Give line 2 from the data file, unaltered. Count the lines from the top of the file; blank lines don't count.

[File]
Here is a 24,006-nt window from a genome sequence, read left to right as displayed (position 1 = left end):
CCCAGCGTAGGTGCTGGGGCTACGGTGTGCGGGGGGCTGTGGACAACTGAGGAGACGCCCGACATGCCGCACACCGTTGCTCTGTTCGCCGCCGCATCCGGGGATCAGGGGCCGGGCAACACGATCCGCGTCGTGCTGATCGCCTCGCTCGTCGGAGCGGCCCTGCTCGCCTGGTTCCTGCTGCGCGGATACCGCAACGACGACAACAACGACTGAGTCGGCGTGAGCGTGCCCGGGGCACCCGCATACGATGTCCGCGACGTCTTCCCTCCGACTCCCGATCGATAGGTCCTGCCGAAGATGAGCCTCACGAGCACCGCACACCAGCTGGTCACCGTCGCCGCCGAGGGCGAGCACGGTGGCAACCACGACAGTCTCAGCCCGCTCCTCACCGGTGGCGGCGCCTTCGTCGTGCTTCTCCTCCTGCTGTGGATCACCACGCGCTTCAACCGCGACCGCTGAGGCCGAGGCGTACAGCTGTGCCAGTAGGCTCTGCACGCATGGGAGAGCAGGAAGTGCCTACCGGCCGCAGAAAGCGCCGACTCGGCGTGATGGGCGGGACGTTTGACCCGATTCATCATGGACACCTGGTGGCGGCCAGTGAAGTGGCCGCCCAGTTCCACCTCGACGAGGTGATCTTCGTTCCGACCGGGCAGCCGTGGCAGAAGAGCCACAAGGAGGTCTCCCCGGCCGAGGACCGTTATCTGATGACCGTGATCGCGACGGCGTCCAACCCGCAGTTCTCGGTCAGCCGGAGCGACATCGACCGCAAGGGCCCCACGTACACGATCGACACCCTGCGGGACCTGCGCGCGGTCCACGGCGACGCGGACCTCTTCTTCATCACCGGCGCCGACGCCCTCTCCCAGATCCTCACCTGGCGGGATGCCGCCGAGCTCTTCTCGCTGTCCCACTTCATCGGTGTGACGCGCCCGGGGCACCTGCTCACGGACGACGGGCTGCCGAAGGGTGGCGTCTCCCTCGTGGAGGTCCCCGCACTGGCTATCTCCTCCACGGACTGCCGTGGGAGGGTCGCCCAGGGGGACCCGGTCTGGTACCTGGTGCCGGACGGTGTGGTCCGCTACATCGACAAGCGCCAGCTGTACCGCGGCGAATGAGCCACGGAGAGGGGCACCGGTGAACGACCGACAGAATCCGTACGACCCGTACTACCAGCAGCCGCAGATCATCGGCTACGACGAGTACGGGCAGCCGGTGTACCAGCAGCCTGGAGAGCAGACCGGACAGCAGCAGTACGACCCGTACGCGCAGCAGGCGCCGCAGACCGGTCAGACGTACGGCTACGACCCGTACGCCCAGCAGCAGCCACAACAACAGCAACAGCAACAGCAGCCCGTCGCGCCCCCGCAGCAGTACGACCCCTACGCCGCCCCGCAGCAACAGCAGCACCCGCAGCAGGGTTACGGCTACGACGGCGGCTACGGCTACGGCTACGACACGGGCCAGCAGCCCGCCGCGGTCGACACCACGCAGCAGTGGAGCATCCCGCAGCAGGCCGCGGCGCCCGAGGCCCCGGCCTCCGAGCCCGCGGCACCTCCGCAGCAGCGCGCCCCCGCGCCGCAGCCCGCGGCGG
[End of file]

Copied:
CCCAGCGTAGGTGCTGGGGCTACGGTGTGCGGGGGGCTGTGGACAACTGAGGAGACGCCCGACATGCCGCACACCGTTGCTCTGTTCGCCGCCGCATCCGGGGATCAGGGGCCGGGCAACACGATCCGCGTCGTGCTGATCGCCTCGCTCGTCGGAGCGGCCCTGCTCGCCTGGTTCCTGCTGCGCGGATACCGCAACGACGACAACAACGACTGAGTCGGCGTGAGCGTGCCCGGGGCACCCGCATACGATGTCCGCGACGTCTTCCCTCCGACTCCCGATCGATAGGTCCTGCCGAAGATGAGCCTCACGAGCACCGCACACCAGCTGGTCACCGTCGCCGCCGAGGGCGAGCACGGTGGCAACCACGACAGTCTCAGCCCGCTCCTCACCGGTGGCGGCGCCTTCGTCGTGCTTCTCCTCCTGCTGTGGATCACCACGCGCTTCAACCGCGACCGCTGAGGCCGAGGCGTACAGCTGTGCCAGTAGGCTCTGCACGCATGGGAGAGCAGGAAGTGCCTACCGGCCGCAGAAAGCGCCGACTCGGCGTGATGGGCGGGACGTTTGACCCGATTCATCATGGACACCTGGTGGCGGCCAGTGAAGTGGCCGCCCAGTTCCACCTCGACGAGGTGATCTTCGTTCCGACCGGGCAGCCGTGGCAGAAGAGCCACAAGGAGGTCTCCCCGGCCGAGGACCGTTATCTGATGACCGTGATCGCGACGGCGTCCAACCCGCAGTTCTCGGTCAGCCGGAGCGACATCGACCGCAAGGGCCCCACGTACACGATCGACACCCTGCGGGACCTGCGCGCGGTCCACGGCGACGCGGACCTCTTCTTCATCACCGGCGCCGACGCCCTCTCCCAGATCCTCACCTGGCGGGATGCCGCCGAGCTCTTCTCGCTGTCCCACTTCATCGGTGTGACGCGCCCGGGGCACCTGCTCACGGACGACGGGCTGCCGAAGGGTGGCGTCTCCCTCGTGGAGGTCCCCGCACTGGCTATCTCCTCCACGGACTGCCGTGGGAGGGTCGCCCAGGGGGACCCGGTCTGGTACCTGGTGCCGGACGGTGTGGTCCGCTACATCGACAAGCGCCAGCTGTACCGCGGCGAATGAGCCACGGAGAGGGGCACCGGTGAACGACCGACAGAATCCGTACGACCCGTACTACCAGCAGCCGCAGATCATCGGCTACGACGAGTACGGGCAGCCGGTGTACCAGCAGCCTGGAGAGCAGACCGGACAGCAGCAGTACGACCCGTACGCGCAGCAGGCGCCGCAGACCGGTCAGACGTACGGCTACGACCCGTACGCCCAGCAGCAGCCACAACAACAGCAACAGCAACAGCAGCCCGTCGCGCCCCCGCAGCAGTACGACCCCTACGCCGCCCCGCAGCAACAGCAGCACCCGCAGCAGGGTTACGGCTACGACGGCGGCTACGGCTACGGCTACGACACGGGCCAGCAGCCCGCCGCGGTCGACACCACGCAGCAGTGGAGCATCCCGCAGCAGGCCGCGGCGCCCGAGGCCCCGGCCTCCGAGCCCGCGGCACCTCCGCAGCAGCGCGCCCCCGCGCCGCAGCCCGCGGCGG